Review | Sportsball
Live by the bird, die by the bird. These are the words you are given when you go through each loading screen of the unusual party game known only as Sportsball. Despite having the word “sport” in the title, this is very far from a typical sport. Yes, a ball is involved, and there is a scoring system in place, but this game has an odd concept that makes one wonder how the title came to be. The game has players choose one of four teams, each team having four different birds to pick from. Yes, birds, each mounted by a human character. The game has a pretty cool and colorful art style to compliment its fitting soundtrack and unusual concept, but that may be one of the only real highlights here.
The game takes place on one of several arenas around the world, though how those locations relate to the real world location is never fully realized. The Seattle arena shows no signs of the Space Needle or any other iconic Seattle scenery, so it might as well be a generic stage. Each stage has slightly different setups, a goal post placed on the field, and players spawning from giant bird cages. This is where a sort of retro feeling comes up, as the stages resemble something out of an older game like Joust or Balloon Fight. As the cages are lifted, players are free to flap their wings and move about the stage, moving off screen to the right as they reappear on the left side, flying around as their player carries a lance. Balls will spawn on the stage and players will fight to obtain them, trying to take them to the goalpost. This takes quite a bit of skill, as Sportsball has a very difficult play style, not making it very accessible for players.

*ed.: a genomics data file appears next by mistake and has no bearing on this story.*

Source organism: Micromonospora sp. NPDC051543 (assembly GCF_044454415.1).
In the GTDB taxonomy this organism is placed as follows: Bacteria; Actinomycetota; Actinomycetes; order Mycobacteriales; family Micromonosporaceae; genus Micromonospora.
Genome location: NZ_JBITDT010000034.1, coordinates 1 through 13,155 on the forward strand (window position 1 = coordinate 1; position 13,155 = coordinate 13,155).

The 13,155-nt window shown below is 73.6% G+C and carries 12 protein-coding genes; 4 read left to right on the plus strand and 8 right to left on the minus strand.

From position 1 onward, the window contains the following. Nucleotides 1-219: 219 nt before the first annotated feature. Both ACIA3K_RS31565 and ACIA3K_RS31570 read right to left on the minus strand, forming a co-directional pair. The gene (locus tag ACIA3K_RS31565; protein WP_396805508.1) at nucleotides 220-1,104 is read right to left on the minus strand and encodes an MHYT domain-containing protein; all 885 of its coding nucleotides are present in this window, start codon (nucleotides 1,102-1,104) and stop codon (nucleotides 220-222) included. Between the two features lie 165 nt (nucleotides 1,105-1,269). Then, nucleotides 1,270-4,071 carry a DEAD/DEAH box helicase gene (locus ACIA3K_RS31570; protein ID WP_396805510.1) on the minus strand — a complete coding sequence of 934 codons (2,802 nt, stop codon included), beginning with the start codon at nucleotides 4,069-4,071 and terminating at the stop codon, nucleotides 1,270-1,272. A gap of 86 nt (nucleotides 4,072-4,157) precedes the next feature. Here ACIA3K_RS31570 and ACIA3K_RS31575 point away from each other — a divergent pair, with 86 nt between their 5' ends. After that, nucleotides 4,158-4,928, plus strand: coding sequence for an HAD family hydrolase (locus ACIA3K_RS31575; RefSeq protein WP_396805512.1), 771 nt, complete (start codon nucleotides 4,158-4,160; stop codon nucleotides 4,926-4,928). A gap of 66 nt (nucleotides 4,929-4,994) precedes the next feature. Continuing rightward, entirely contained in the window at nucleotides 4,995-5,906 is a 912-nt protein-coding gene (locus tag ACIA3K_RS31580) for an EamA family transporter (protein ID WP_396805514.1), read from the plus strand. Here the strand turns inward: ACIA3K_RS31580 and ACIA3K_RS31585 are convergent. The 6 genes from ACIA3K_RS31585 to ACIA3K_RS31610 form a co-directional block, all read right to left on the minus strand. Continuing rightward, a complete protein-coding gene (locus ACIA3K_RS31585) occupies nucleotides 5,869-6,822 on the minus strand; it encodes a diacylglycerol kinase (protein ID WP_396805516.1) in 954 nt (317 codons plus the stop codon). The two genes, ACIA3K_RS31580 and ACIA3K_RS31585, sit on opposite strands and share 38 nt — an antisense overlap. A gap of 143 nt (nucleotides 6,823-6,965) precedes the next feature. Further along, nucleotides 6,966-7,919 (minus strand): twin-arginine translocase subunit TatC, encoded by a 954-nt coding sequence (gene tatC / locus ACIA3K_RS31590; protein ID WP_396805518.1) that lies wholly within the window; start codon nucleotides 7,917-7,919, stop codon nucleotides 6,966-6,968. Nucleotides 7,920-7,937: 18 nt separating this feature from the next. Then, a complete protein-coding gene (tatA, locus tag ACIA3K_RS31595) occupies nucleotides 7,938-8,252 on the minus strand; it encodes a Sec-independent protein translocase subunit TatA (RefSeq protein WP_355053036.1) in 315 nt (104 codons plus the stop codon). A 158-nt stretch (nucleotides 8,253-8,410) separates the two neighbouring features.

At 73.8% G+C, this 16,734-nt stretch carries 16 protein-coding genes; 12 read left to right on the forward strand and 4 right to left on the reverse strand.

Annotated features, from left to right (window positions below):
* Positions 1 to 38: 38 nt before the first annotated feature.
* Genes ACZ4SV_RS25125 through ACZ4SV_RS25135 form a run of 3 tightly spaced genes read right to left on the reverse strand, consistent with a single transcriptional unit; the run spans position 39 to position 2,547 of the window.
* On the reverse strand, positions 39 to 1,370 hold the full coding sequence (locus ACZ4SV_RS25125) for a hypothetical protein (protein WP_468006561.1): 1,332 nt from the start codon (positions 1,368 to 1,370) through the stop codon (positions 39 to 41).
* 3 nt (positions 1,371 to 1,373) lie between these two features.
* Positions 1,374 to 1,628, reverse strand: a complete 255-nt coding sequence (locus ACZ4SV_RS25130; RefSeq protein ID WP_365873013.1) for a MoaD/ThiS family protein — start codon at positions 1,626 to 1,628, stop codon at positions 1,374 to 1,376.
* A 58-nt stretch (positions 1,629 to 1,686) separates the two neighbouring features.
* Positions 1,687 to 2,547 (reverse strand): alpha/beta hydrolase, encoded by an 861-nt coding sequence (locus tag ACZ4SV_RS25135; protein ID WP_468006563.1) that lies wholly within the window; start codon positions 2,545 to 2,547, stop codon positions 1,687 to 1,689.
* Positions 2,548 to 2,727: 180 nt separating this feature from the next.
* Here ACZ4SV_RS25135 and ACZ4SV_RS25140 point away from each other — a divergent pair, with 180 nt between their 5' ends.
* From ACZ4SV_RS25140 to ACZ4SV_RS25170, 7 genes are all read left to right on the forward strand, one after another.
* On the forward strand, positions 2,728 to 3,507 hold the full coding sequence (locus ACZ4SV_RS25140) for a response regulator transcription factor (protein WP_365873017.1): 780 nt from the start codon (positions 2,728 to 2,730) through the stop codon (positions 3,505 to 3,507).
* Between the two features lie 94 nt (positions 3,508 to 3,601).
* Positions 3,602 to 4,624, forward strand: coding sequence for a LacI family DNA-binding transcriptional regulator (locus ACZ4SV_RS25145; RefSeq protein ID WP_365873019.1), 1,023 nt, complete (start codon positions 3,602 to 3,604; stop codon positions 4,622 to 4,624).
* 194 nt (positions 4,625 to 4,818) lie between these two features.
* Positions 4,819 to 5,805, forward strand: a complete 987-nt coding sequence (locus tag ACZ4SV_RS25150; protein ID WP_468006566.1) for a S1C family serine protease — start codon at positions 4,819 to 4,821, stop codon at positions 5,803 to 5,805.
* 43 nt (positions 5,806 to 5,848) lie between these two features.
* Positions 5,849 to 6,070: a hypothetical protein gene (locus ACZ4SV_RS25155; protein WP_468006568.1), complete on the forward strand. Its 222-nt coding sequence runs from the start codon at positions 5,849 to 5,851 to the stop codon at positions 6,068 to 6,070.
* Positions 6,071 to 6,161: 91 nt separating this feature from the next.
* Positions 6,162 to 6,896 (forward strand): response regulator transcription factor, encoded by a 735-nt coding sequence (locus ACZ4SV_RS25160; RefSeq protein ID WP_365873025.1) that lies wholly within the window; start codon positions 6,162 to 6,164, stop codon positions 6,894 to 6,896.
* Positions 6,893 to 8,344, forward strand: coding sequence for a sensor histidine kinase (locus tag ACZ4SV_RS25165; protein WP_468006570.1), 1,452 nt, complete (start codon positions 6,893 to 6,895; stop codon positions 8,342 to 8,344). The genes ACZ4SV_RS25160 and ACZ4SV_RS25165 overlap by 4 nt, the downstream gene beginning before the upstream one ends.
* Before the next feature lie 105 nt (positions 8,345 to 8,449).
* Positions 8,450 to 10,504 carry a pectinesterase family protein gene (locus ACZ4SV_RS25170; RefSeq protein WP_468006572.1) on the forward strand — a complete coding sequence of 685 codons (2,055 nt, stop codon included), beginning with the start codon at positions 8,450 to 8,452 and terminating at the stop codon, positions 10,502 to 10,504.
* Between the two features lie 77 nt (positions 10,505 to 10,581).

Each bird moves at different speeds and has different stats that make them unique. Combine this with the unusual controls, and you have a game that takes quite a bit of practice to become good at. Players move their bird around, using one button to ascend, the other to descend, as well as small little advanced techniques like quick-turns and dives. It takes a lot of skill to have full control of the ball, and even more to guide it to the goalpost while other players are attacking you from all sides. Each bird has a particular attack and defense setup, some being vulnerable from behind, some from above, and some so strong that their speed disadvantage might not make a difference. It can take a lot of time to find the right bird that works, but this comes up to one of the problems of the game: the single-player content.
The game is a party game, multiplayer being the obvious focus. Unfortunately for solo players, the content is lacking quite a bit, only giving players a practice mode by themselves. The game lacks any sort of bots or computer controlled players, so the practice mode doesn’t do much to help against getting destroyed by other players and how to avoid them. Aside from the actual content, another issue with playing the game alone came down to a more Wii U specific feature. The game does support off-TV gameplay on the Gamepad, but for some reason or another there is no audio from the Gamepad. This makes it a bit of a boring experience and makes it almost pointless to play it on the Gamepad when someone else needs to watch TV.
Sportsball isn’t what one would typically play when there are so many other great local play options available for the Wii U, and for $9.99 on the eShop, it isn’t exactly giving players any value, especially if they are playing alone where the game becomes pretty much a wasted purchase. The game has it’s moments, but some features like online play, a fleshed out single-player mode, and a tutorial to help players learn the controls easier would’ve helped this game a lot.
Final Score: 5 out of 10